Building Your Job Search Network

When you’re looking for a job, it’s not only what you know, it’s who you know. Your personal and professional network gets you the inside track on positions. To leverage your network to your advantage, you’ve got to build it, groom it, and maintain ties. A few words of praise from someone in your network sets you apart from the hundreds of resumes and cold calls that are vying for the position. This could get you a foot in the door for an informational interview, internship, a professional interview, or even a job offer. Building your job search network may sound daunting, especially if you’ve transitioned between jobs, recently graduated from school, or have other perceived weaknesses. Take it one step at a time, and you’ll slowly but gradually build your network to leverage your strengths, and your connections, to your advantage.

Defining Your Network

The more connections you have in the your job search network, the greater your options. Who can be in your job search network? Friends, family member, coworkers past and present, and acquaintances with whom you share personal or professional interests make good candidates for your network. Past professors or past managers make great network additions also. As long as the people in question have positive things to say about you, you want them in your network. If it helps you to get organized, make a list.

Connecting With Your Network

Often, asking people for help is the only step you need to take to add them to your job search network. Draft an email that explains that you are looking for work--be specific and tell them what field or what position--and want to reconnect with them for help during your job search. Be specific and let them know how they can help you. If you use social networking sites, ask to stay connected over these sites. If you have a LinkedIn profile, ask to add them as a connection.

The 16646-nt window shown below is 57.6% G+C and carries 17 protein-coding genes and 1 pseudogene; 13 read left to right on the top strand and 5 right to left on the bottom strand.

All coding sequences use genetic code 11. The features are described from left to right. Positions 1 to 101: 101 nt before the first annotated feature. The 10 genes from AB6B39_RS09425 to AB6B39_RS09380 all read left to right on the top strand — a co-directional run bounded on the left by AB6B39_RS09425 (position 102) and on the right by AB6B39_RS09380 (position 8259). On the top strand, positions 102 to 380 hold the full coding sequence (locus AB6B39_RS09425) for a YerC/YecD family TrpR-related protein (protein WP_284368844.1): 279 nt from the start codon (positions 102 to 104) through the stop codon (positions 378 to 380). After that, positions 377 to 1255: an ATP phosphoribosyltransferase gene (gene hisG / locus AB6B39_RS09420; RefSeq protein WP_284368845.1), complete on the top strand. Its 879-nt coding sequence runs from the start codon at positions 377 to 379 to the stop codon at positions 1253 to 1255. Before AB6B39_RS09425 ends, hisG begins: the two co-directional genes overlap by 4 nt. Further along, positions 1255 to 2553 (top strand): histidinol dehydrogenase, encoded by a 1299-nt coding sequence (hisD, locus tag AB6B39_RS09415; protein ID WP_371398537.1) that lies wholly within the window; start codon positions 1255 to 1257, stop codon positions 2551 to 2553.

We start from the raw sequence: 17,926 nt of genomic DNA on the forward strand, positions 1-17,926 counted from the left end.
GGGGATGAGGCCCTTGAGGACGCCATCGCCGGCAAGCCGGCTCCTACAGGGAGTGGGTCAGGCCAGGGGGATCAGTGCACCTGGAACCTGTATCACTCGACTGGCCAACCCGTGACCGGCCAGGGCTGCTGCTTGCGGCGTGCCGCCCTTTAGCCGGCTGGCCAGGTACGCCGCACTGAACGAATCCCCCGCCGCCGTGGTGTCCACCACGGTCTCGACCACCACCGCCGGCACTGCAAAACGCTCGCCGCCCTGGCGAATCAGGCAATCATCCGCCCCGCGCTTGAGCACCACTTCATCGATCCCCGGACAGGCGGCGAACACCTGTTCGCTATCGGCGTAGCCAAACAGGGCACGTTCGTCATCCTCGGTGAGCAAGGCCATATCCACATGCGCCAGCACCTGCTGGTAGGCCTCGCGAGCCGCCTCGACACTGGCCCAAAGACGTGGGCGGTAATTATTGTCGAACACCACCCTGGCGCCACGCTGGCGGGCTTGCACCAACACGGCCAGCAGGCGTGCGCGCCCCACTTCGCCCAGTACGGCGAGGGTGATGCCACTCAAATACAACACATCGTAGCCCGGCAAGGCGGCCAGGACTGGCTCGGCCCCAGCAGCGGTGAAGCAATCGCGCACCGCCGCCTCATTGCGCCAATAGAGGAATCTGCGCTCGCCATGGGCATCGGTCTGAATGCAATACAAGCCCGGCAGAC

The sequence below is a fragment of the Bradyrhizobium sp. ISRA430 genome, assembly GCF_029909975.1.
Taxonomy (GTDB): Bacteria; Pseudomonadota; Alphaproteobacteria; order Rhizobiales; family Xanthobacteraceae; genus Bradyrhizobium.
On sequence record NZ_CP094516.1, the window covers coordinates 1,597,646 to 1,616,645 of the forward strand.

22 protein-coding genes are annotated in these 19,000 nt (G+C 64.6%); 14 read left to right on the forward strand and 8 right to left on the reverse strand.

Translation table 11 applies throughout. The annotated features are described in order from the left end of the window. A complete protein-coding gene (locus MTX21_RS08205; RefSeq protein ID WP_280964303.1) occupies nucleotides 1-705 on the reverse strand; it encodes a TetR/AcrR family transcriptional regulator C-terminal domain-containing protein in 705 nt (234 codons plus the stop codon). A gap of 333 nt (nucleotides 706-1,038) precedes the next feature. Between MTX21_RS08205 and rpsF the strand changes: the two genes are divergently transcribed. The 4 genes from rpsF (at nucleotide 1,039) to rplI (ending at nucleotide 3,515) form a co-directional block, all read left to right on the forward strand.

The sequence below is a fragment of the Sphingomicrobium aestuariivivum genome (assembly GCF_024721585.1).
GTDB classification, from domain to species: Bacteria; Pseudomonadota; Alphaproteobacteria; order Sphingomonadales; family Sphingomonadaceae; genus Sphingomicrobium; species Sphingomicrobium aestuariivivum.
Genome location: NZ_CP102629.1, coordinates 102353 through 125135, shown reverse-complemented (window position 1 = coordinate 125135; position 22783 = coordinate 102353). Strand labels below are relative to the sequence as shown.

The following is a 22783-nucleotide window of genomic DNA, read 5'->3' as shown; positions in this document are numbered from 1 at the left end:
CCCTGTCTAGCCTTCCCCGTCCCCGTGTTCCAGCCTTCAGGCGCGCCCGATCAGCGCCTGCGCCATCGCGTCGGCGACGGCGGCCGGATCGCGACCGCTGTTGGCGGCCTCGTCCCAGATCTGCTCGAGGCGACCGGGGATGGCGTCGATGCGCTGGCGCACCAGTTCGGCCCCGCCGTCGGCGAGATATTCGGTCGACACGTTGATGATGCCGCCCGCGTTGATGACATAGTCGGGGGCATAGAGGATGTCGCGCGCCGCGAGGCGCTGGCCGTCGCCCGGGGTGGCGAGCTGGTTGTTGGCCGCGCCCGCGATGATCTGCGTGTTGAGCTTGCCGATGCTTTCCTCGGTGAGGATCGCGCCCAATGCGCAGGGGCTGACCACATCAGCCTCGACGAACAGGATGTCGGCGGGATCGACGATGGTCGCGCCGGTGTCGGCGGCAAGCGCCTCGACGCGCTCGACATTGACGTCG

Getting Help From Your Network

Once you have the groundwork, it’s time to use your job search network to maximize opportunities. Ask folks in your network to forward you relevant job postings they come across, or to keep you apprised of trainings, webinars, info sessions, or opportunities that may be a good fit. Be specific about your needs and wants so that your connections have a good understanding of what you’re looking for. When you do hear of a job opening or other opportunity from someone in your network, thank them for thinking of you and be sure to follow up on it.

Don’t be afraid to ask more of your job search network, too. If you’ve got a friend who works in marketing and you’ve always wanted to explore marketing, ask whether you can job shadow her at work or whether she can arrange an informational interview with her boss. If you struggle to write compelling cover letters, ask your friend with the English degree to give your letters a once-over. If your friend has a connection at a company that's hiring, ask whether you cna use her name in your cover letter.

Take Action

As much as your network can help you identify new opportunities, you’ve got to take initiative. Regularly schedule time to search for and apply for jobs. Take time to thank your job search network members when they help you out. If you see a job posting that would be perfect for a network member, email them the posting. Extend the courtesy you wish ot see to others, and your goodwill shall be returned.